Telemedicine should be easy. Here’s why it’s not.

Who was Ryan Haight?

Ryan Haight was an 18-year-old honor student from La Mesa, California who died on February 12, 2001, from an overdose of hydrocodone ordered from an online doctor he never saw — and shipped to his home from a rogue online pharmacy during the beginning of the opioid epidemic.

The pharmacist, Clayton Fuchs, filled the online prescription and thousands more like it along with four doctors who authorized the prescriptions. All five were charged in 2002 and subsequently either pleaded guilty or were convicted several months later. The four doctors involved in the conspiracy were paid between $40 to $100 dollars for every prescription they approved online (sometimes reaching 200 or more prescriptions in one day) without meeting, examining or diagnosing any online patient.

Before 2008, many rogue online pharmacies were distributing hydrocodone more than 30 times what a normal brick-and-mortar pharmacy was distributing in partnership with unscrupulous providers who were approving prescriptions online without ever establishing a valid doctor-patient relationship.

Congress

On October 15, 2008, President George W. Bush signed into law the Ryan Haight Online Pharmacy Consumer Protection Act of 2008 that amended and added several provisions to the Controlled Substance Act to prevent the illegal distribution of controlled substances like opioids to adolescents and others for non-medical purposes by means of the Internet and telemedicine.

The law was composed of several parts but focused on two key areas.

First, the law focused on tighter regulations and registrations for anonymous rogue online pharmacies. Shortly after the law went into effect, these deadly and dangerous online pharmacies ceased to exist.

Secondly, the legislation mandated that an in-person medical evaluation be conducted by a medical provider at least once if prescribing controlled substances on the internet. The intent of this section was to prevent unscrupulous providers who had been approving hundreds of prescriptions a day by the click of a mouse from prescribing to those whom they had never met, examined, took a medical history from or diagnosed.

For over 100 years federal law has required that all controlled substance prescriptions be issued only for a “legitimate medical purpose by an individual practitioner acting in the usual course of a professional practice.”

DEA

The Ryan Haight Act took effect on April 13, 2009, and the DEA was charged with its oversight. The act included seven telemedicine exceptions which included those for the Veterans Administration, Indian Health Services and another exception called the ‘’special registration” that would be obtained by DEA once the agency determined the requirements through its rulemaking process.

Since this law took effect in the midst of the opioid epidemic, the DEA never moved to create the regulations relative to the “special registration.” The DEA is currently in the process of promulgating regulations to define this “special registration” requirement of the act.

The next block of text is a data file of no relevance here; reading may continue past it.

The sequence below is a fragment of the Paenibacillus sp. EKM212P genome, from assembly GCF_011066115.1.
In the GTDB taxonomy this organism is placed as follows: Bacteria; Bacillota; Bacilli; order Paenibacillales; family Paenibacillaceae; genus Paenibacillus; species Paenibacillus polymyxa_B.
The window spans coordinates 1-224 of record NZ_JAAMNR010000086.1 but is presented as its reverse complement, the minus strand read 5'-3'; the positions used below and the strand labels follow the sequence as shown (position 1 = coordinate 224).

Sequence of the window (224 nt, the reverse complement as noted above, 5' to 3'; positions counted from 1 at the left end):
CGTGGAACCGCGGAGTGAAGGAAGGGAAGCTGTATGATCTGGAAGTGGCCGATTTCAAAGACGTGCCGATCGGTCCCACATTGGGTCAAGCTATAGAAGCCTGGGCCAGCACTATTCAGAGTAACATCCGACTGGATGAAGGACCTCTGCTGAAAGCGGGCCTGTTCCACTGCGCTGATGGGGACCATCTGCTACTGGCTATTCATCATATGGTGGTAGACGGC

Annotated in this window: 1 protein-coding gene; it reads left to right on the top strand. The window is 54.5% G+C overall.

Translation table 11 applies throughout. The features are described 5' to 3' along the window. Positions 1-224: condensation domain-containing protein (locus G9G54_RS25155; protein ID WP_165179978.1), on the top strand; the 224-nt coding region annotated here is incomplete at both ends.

It is expected that the DEA will release these new regulations in the coming months, which likely will loosen the current telemedicine requirements for schedule III through V controlled substances.

Due to the DEA’s regulatory changes enacted by Congress in 1973 — namely preventing, detecting and investigating the diversion of pharmaceutical controlled substances from legitimate sources while ensuring an adequate and uninterrupted supply to meet legitimate medical, commercial and scientific needs — it is unlikely that DEA will loosen the telemedicine regulations linked to schedule II opioid drugs, like hydrocodone and oxycodone, given their potential for abuse, addiction, and overdose death.

Telemedicine and final thoughts

Telemedicine is federally lawful now — as long as the provider has conducted at least one in-person medical evaluation of the patient.

The Ryan Haight act only applies to controlled substances. Approximately 90 percent of all manufactured drugs are uncontrolled.

Providers contemplating engaging in telemedicine should be aware of their state laws in addition to federal law and seek counsel from an attorney or their state medical association.

Telemedicine providers should incorporate the same medical policies and practices in their telemedicine practice as they do in their office setting.

Telemedicine providers whenever possible should follow national telemedicine guidelines to mitigate risk and ensure best practices.

With respect to the opioid epidemic, telemedicine providers should be cognizant that prescription opioids including buprenorphine continue to be the most diverted and abused narcotic drugs encountered by law enforcement and carry increased risks.

Lastly, those practicing telemedicine according to state and federal guidelines and prescribing only “for a legitimate medical purpose” and “in the usual course of a professional practice” should have no fear of the DEA or any other oversight agency.

Dennis Wichern is a retired DEA agent.

Image credit: Shutterstock.com

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